Richard Owen

English biologist and paleontologist

Sir Richard Owen (July 20, 1804December 18, 1892) was an English biologist, comparative anatomist and paleontologist. Despite being a controversial figure, Owen is generally considered to have been an outstanding naturalist with a remarkable gift for interpreting fossils. Owen produced a vast array of scientific work, but is probably best remembered today for coining the word Dinosauria (meaning "Terrible Reptile" or "Fearfully Great Reptile"). An outspoken critic of Charles Darwin's theory of evolution by natural selection, Owen agreed with Darwin that evolution occurred, but thought it was more complex than outlined in Darwin's On the Origin of Species.

Manifold subsequent experience has led to a truer appreciation and a more moderate estimate of the importance of the dependence of one living being upon another.

Owen was the first president of the Microscopical Society of London in 1839 and edited many issues of its journal – then known as The Microscopic Journal. Owen also campaigned for the natural specimens in the British Museum to be given a new home. This resulted in the establishment, in 1881, of the now world-famous Natural History Museum in South Kensington, London.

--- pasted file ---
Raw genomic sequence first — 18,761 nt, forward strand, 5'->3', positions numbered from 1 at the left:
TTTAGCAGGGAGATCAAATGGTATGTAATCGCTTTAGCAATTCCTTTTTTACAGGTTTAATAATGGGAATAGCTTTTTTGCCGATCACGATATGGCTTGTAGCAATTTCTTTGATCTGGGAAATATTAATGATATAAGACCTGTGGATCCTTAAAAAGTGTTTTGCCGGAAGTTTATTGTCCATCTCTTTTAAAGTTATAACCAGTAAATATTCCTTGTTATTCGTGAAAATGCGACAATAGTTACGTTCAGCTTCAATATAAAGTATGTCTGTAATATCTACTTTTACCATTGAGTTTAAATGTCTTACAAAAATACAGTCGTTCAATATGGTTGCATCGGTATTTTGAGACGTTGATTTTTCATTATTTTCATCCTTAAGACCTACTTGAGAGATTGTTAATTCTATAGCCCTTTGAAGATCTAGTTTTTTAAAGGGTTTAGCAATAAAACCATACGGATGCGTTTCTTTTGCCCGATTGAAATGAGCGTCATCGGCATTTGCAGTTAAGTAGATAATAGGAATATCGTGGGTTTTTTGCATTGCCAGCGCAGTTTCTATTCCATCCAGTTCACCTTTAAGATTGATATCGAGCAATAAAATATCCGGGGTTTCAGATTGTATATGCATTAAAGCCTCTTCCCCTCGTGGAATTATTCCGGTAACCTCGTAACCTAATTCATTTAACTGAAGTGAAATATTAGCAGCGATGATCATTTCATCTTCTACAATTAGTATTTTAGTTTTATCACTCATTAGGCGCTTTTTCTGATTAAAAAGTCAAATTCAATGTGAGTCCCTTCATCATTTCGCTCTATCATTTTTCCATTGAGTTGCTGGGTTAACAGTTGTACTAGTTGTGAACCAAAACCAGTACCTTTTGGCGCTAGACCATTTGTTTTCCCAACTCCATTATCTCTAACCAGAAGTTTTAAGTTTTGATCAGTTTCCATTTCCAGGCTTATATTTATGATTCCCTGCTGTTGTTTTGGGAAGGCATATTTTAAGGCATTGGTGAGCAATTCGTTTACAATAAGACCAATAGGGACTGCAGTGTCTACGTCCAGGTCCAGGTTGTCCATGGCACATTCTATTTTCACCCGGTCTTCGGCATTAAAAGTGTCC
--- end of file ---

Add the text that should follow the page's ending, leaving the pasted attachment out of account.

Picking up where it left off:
QuotesEdit

  • Manifold subsequent experience has led to a truer appreciation and a more moderate estimate of the importance of the dependence of one living being upon another.
    • as stated in "The Edinburgh Review" on page 494 by Sydney Smith, Francis Je frey Jeffrey, William Empson, Macvey Napier, George Cornewall Lewis, Henry Reeve, Arthur Ralph Douglas Elliot, and Harold Cox, publication in 1860.
  • The powers, aspirations, and mission of man are such as to raise the study of his origin and nature, inevitably and by the very necessity of the case, from the mere physiological to the psychological stage of scientific operations.
    • as stated in "The Edinburgh Review" on page 521 by Sydney Smith, Francis Jeffrey Jeffrey, William Empson, Macvey Napier, George Cornewall Lewis, Henry Reeve, Arthur Ralph Douglas Elliot, and Harold Cox, publication in 1860.
  • No naturalist has devoted more painstaking attention to the structure of the barnacles than Mr. Darwin.
    • as stated in "Darwin on the Origin of Species", "Edinburgh Review", 3, 1860, pages 487-532.

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